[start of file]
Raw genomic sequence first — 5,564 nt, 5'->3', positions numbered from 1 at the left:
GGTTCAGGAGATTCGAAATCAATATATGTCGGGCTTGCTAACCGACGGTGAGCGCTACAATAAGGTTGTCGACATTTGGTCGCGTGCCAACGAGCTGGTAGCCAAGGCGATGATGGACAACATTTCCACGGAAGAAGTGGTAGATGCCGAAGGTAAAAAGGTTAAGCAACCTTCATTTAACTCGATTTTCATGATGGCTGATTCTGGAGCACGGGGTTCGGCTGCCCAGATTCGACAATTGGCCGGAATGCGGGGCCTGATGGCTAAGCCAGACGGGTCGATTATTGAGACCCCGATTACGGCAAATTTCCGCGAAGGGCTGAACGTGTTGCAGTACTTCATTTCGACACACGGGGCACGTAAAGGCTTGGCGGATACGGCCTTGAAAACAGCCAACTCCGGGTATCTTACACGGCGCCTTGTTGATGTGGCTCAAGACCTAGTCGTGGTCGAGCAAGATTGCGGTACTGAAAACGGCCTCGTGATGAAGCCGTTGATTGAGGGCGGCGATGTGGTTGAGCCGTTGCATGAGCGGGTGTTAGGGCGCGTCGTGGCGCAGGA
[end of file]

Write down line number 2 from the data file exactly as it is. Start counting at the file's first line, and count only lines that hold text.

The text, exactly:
GGTTCAGGAGATTCGAAATCAATATATGTCGGGCTTGCTAACCGACGGTGAGCGCTACAATAAGGTTGTCGACATTTGGTCGCGTGCCAACGAGCTGGTAGCCAAGGCGATGATGGACAACATTTCCACGGAAGAAGTGGTAGATGCCGAAGGTAAAAAGGTTAAGCAACCTTCATTTAACTCGATTTTCATGATGGCTGATTCTGGAGCACGGGGTTCGGCTGCCCAGATTCGACAATTGGCCGGAATGCGGGGCCTGATGGCTAAGCCAGACGGGTCGATTATTGAGACCCCGATTACGGCAAATTTCCGCGAAGGGCTGAACGTGTTGCAGTACTTCATTTCGACACACGGGGCACGTAAAGGCTTGGCGGATACGGCCTTGAAAACAGCCAACTCCGGGTATCTTACACGGCGCCTTGTTGATGTGGCTCAAGACCTAGTCGTGGTCGAGCAAGATTGCGGTACTGAAAACGGCCTCGTGATGAAGCCGTTGATTGAGGGCGGCGATGTGGTTGAGCCGTTGCATGAGCGGGTGTTAGGGCGCGTCGTGGCGCAGGA